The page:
War and peace are extreme examples – strong juxtaposition aiding our ability to identify good from bad, courage from weakness.  It is right on so many levels that we ‘celebrate’ November 11th.  This consciousness is as important for the living as it is for the dead – even ninety-five years after the end of World War One.

And that brings me to my reason for writing: if barbarism and civilisation lie, at times, a mere knife-edge apart… how close is enrichment from loss, comfort from abandonment, and life from death?  Destruction in the Philippines in recent days is so deeply tragic… so widespread… it makes for a painfully vivid reminder that life (and what equates with civilised living) can be wiped out brutally and on masse if you simply happen to be in the wrong place at the wrong time. 

It is different to the suffering in Syria only because a typhoon is not of man’s making.  Similarly, George Orwell describes a slippery-slope from affluence to poverty and marginalisation eloquently in Down and Out in Paris and London – a small book everyone who can really ought to read – but that journey is a slow and inexorable one.  In the Philippines, it is the suddenness of the typhoon which shocks and overwhelms.  We feel numb and powerless in the face of such a large-scale ‘natural’ disaster.

Many tens, even hundreds of thousands, of people are dead and/or suffering in the torrential wake.  We don’t yet know the half of it.  Like the Boxing Day Tsunami it is too much to take in, and will surely take years to remedy their physical lives, let alone heal emotional scars. So I don’t mean to minimise the catastrophe by shifting focus from the whole to the particular, but I have lost a friend in this tragedy; in circumstances which are complicated and sad. 

Since I got the news I keep thinking of my friend.  I see him body-surfing happily in the ocean; laughing over a bottle of red; exploring the churches and monuments of Rome and Assisi; passing round beers while I rough up some dinner; listen to him comment on (or argue about) the rugby league, the news, the latest item of political interest; riding his motor-bike; surprising me with a bottle of lemon-cello because he knows I’m missing Italy; encouraging me to play the piano while he competes with his good friend, Ray, to win at billiards; eagerly talking to bunches of school children who look up at him with fascination; standing fervently on the Altar celebrating Mass, during the dedicated years he gave his life to the church; celebrating Mass in whatever intimate place he found himself with a few friends or parishioners; starting every sermon with a joke; raising money to build a new church or support an orphanage; sharing his Faith and compassion with all he encountered; praying often and long for people who were sick, troubled or deceased; caring about people; and only a very short time ago making decisions which were to separate him from many he loved, from a vocation he loved, and, most sadly, lead him to the place where he would lose his life in massive tides.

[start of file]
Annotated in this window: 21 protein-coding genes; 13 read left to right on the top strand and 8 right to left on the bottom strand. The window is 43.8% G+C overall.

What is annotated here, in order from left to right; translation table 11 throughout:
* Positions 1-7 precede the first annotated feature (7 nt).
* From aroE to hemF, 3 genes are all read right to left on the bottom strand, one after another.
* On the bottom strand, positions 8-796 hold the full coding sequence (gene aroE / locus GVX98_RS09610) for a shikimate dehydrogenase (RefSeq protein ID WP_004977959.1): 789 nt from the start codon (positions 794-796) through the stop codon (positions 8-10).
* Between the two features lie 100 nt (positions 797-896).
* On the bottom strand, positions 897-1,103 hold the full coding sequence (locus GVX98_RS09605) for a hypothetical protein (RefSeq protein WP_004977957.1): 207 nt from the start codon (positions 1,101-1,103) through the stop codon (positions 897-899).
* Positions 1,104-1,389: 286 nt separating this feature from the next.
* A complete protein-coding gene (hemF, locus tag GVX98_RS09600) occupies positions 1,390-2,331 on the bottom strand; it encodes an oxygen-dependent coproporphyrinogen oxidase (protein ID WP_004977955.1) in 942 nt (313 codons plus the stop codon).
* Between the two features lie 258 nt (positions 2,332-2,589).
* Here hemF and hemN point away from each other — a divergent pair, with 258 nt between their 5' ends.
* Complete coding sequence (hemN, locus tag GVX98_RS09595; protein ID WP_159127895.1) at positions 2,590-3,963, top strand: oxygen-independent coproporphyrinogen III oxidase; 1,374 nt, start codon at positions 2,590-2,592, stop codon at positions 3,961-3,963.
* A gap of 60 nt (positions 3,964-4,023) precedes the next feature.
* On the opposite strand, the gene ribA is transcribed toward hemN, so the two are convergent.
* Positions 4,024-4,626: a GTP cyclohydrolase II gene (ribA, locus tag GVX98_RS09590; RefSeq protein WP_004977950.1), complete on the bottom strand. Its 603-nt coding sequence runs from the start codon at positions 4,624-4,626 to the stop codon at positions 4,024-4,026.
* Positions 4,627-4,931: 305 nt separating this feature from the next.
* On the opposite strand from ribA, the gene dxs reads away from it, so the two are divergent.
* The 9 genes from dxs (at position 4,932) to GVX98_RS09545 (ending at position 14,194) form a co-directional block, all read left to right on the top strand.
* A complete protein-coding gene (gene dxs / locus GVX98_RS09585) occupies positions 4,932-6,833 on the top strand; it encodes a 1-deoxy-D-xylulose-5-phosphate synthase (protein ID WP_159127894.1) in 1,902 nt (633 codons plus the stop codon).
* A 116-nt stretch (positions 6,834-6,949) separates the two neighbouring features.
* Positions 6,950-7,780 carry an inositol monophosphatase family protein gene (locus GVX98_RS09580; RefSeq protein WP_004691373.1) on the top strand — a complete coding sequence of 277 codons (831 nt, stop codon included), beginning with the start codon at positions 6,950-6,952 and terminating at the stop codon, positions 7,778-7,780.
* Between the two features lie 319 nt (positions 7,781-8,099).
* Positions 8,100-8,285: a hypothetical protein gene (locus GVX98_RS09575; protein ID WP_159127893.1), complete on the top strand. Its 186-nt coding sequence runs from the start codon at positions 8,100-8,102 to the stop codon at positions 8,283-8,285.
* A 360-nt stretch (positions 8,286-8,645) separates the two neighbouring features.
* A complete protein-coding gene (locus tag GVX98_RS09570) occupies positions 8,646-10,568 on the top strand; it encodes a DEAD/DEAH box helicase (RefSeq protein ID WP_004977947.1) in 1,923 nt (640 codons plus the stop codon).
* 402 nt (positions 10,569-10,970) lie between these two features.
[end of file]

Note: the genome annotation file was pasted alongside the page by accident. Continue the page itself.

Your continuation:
Technically, the distance from life to death is a breath.  Whatever the prelude, ultimately the change occurs in a moment.  Our challenge is to fill our breaths, however difficult at times, with as much richness as we possibly can… so when that last breath comes we have as few regrets as possible.  Whatever else he did, this friend gave out an abundance of love and kindness.  He spent the majority of his life in the service of others.  His life has been cut tragically short, but it was a full life; a life which did not shirk many difficult questions.  He was not always right.  Not always prudent.  He stuck his neck out rather than sit on a fence.  But the majority of the time Kevin had available, he fought the good fight.  The fight to ensure forgiveness and love rises above the attitudes which take us closer to barbarism, to coldness and isolation.  Knowing that, knowing him, the nature of his passing - alone on the tropical island where he hoped to find a new kind of fulfilment - seems all the crueller. 

I’m certain many lives lost in the Philippines deserve their own story and reflection.  Yet in the end it is only the sincerity of one’s heart and conscience, and what we leave behind in the hearts and minds of those who knew us, which counts.  And this friend deserves to be remembered and prayed for, for the life in his life, the spirit in his Faith, his passion for social justice, his love of God and humanity, and his certain belief that, whatever our mistakes, ultimately we each earn the right to be reunited with and welcomed by our Maker.  He has left a lot behind.  He made a valuable contribution – perhaps most when he was least aware of it.  Many will miss him and feel the pain of his absence and loss.

Nevertheless, despite our tears, all we can do is follow his example and trust the best of what he told us.  So for Father Kevin and all those lost in the Philippines: 

Eternal rest grant to them oh Lord, and may perpetual light shine upon them. 
            May they rest in peace and rise in glory.  Amen.